The most powerful technique for training the 3rd finger to overcome finger rise in this example is to use the "Touching Technique", a technique that is used extensively in "Hammers & Pulls According To The Principles".
We simply, during our no tempo practice and slow tempo workups, keep the 3rd finger in very light contact with the 3rd string AS the pull of is done. By keeping the 3rd finger in light contact with the string, we do not allow the extensor muscle in the forearm which would otherwise cause the finger to rise, to contract. We thereby train the extensor of the 3rd finger to remain inactive while the flexors of the 4th finger perform the pull off.
This technique must be done no tempo, with extreme focus to the hand and the entire body. Do not hold your breath! If you are unable to actually hold the finger on the string, then you are not going slow enough with enough focus; anyone can do this if they go slow enough and use enough concentration. After establishing this procedure with no tempo practice, work it up using the Basic Practice Approach.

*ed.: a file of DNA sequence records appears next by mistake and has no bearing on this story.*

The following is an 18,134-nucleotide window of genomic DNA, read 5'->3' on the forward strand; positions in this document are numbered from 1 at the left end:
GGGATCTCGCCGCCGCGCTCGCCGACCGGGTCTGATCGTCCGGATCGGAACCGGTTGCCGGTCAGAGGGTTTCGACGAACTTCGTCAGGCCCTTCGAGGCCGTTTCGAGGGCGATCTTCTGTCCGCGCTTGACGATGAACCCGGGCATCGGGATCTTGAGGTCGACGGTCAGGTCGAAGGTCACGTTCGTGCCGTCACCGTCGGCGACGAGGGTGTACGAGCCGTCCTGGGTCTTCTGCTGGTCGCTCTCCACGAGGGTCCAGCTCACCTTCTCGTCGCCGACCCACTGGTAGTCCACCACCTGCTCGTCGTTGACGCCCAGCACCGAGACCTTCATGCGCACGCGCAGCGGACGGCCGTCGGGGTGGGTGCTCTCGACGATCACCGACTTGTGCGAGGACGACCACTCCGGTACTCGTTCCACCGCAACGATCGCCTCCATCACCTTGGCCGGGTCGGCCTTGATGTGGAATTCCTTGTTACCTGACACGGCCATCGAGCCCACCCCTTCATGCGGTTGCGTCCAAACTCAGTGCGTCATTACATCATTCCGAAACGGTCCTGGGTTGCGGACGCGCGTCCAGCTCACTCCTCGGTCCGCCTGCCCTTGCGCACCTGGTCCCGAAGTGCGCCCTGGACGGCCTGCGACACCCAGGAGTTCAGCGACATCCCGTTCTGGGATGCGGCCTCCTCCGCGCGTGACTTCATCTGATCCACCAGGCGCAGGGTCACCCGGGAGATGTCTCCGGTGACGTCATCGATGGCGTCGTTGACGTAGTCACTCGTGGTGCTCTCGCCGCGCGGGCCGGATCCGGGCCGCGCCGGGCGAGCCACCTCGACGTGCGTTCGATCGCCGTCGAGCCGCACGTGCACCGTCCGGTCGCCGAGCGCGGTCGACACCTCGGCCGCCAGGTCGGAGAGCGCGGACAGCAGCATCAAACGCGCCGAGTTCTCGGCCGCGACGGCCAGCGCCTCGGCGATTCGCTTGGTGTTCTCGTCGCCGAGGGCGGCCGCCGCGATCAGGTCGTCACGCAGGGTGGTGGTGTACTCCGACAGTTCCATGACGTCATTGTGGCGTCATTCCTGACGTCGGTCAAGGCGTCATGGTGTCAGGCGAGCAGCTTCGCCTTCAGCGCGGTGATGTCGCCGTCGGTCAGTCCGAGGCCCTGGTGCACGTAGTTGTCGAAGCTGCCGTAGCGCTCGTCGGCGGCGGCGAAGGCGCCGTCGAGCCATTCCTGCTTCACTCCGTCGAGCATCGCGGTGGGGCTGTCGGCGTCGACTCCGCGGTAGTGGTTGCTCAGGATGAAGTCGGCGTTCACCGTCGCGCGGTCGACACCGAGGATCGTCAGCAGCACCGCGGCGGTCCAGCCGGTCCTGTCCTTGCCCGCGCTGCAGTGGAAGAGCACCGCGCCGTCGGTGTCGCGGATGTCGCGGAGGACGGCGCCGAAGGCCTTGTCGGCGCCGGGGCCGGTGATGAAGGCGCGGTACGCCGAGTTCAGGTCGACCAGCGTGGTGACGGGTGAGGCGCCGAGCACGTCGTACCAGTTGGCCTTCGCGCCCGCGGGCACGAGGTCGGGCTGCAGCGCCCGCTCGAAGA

The other common problem that prevents students from attaining speed with these type of licks is the left hand change from one string to another. The first finger must stay down until the 4th finger has established itself on the new string. When it comes to the left hand, it is all about balance. When we start the lick, we have 4 and 1 down, and the hand is very balanced and stable. Once we do the pull only 1 is down, the hand is less stable. As we place 4 and remove 1 to move it to the next string, the hand becomes even more unstable. It is at this point that many people get instant "lock-up" throughout the arm, and the lick falls apart. Keep 1 down until the last split second (timing its release with striking the 4th finger note works very well), and pay attention to keeping the entire arm relaxed during the transfer of the 1st finger to the new string. The 1st finger will take its place on the new string WHILE 4 is still firmly on its note.
After you have absorbed everything I have said, and experimented with it, apply and expand this knowledge to all your playing, and examine playing problems in light of it.